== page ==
I’m both a scholar and a practitioner of public humanities, in a couple of different directions.
Public History and the Food System: Adding the Missing Ingredient, co-authored with Michelle Moon, is an extended argument for the importance of historic sites and historical knowledge about food and farming within attempts to rethink our contemporary industrial food system and all that it connects to. Here’s the core of the argument in a much shorter form.
In 2014 I edited a digital publication for the National Council on Public History, in partnership with The Public Historian journal, called Public History in a Changing Climate. The collection brought together history-related work around the emerging field of environmental public humanities.
And I’ve also completed a number of ethnographic studies for the US National Park Service’s Ethnography Program, which (among other things) commissions scholarly work that’s designed to help park interpreters and managers better understand a particular group of park-associated people. The reports from these studies are available online as open-access PDFs; click on the links below to access them.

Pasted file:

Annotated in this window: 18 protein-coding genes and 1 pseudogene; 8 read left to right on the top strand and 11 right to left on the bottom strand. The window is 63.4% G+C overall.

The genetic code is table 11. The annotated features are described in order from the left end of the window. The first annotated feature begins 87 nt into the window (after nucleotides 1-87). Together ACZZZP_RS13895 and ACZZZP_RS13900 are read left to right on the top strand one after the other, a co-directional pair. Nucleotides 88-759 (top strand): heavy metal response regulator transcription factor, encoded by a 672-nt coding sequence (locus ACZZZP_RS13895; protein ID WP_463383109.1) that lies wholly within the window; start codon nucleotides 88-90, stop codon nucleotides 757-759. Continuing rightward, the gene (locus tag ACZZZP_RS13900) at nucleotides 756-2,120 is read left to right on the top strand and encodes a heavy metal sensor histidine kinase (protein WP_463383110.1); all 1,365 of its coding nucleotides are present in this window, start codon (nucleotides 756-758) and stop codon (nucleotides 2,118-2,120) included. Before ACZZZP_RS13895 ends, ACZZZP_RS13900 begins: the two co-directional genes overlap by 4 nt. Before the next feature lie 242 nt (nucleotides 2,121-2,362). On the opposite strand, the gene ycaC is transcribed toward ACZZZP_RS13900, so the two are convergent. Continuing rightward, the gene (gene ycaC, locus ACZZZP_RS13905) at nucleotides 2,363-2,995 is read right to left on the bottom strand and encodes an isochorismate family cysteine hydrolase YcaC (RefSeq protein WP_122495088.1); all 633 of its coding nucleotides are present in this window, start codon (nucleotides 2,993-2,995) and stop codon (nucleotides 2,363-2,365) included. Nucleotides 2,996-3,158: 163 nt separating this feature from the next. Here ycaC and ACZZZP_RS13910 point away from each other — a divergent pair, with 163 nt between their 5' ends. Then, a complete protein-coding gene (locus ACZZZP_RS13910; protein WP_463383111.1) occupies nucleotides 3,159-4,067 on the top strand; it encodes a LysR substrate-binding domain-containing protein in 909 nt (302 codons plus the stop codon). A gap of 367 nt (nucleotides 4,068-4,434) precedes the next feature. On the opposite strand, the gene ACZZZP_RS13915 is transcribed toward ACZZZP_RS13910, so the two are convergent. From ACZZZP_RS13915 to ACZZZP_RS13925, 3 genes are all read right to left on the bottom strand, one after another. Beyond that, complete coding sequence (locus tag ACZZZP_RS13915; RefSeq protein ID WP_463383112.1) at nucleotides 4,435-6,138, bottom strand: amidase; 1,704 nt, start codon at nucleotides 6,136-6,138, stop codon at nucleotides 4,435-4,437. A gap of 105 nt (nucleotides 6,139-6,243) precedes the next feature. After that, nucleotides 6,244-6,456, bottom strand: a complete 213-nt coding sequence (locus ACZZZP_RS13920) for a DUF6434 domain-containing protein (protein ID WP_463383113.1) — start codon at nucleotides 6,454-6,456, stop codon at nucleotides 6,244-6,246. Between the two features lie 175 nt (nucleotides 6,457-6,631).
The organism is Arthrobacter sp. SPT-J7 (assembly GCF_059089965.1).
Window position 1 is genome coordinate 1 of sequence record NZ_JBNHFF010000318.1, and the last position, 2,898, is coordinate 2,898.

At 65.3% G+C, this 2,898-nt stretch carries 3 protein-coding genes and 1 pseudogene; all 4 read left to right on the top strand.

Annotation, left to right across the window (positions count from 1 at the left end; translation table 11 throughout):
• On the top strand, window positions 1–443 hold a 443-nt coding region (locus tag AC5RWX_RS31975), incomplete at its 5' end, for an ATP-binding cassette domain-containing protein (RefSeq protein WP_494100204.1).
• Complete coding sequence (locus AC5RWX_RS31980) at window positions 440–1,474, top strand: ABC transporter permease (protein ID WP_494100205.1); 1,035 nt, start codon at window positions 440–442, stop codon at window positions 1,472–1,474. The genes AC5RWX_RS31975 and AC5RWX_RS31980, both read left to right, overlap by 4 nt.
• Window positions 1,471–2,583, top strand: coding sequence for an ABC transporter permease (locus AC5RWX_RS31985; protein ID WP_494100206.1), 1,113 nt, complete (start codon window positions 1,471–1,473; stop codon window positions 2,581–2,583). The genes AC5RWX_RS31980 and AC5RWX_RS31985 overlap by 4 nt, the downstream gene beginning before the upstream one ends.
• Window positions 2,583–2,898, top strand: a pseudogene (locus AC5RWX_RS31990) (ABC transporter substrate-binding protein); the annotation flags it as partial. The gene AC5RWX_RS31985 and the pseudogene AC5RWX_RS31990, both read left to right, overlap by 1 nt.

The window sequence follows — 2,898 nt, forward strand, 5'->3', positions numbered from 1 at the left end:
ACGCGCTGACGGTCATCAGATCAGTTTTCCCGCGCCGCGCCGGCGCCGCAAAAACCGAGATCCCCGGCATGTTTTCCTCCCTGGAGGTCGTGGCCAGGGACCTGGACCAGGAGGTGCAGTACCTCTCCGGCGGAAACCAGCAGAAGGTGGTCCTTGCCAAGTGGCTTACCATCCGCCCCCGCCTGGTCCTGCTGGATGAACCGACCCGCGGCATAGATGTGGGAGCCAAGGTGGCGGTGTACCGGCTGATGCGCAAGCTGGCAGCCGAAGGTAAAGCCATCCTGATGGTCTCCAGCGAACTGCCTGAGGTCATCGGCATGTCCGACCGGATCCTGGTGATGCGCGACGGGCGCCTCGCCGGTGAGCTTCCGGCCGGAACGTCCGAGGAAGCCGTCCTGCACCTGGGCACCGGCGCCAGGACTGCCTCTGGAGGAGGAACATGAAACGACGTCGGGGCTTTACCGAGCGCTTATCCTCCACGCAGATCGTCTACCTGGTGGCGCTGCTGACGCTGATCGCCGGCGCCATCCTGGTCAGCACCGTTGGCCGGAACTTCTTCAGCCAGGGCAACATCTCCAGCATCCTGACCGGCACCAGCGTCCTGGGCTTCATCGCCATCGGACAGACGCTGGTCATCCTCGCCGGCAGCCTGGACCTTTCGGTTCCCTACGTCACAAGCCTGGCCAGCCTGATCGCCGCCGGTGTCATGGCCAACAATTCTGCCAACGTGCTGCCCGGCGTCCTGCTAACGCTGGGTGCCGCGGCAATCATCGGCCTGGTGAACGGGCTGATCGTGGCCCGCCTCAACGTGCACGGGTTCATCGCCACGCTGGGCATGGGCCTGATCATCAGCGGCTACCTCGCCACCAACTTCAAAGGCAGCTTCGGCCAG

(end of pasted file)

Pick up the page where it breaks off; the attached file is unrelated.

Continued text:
|“Reenactors in the Parks: A Study of External Revolutionary War Reenactment Activity at National Parks”||conducted for the 225th Anniversary of the American Revolution Committee (1999)|
|"Cultures in Flux: New Approaches to 'Traditional Association' at Hopewell Furnace National Historic Site"||for Hopewell Furnace National Historic Site (2007)|
|“In the Heart of Polish Salem: An Ethnohistorical Study of St. Joseph Hall and Its Neighborhood“ (and here's a supplementary digital exhibit that goes with the formal report)||for Salem Maritime National Historic Site (2009)|
|“Plant Yourself in My Neighborhood: An Ethnographic Landscape Study of Farming and Farmers in Columbia County, New York“||for Martin Van Buren National Historic Site (2012)|
|“A Place of Quiet Adventure: An Ethnographic Study of the Peddocks Island Cottages”||for Boston Harbor Islands National Park Area (forthcoming)|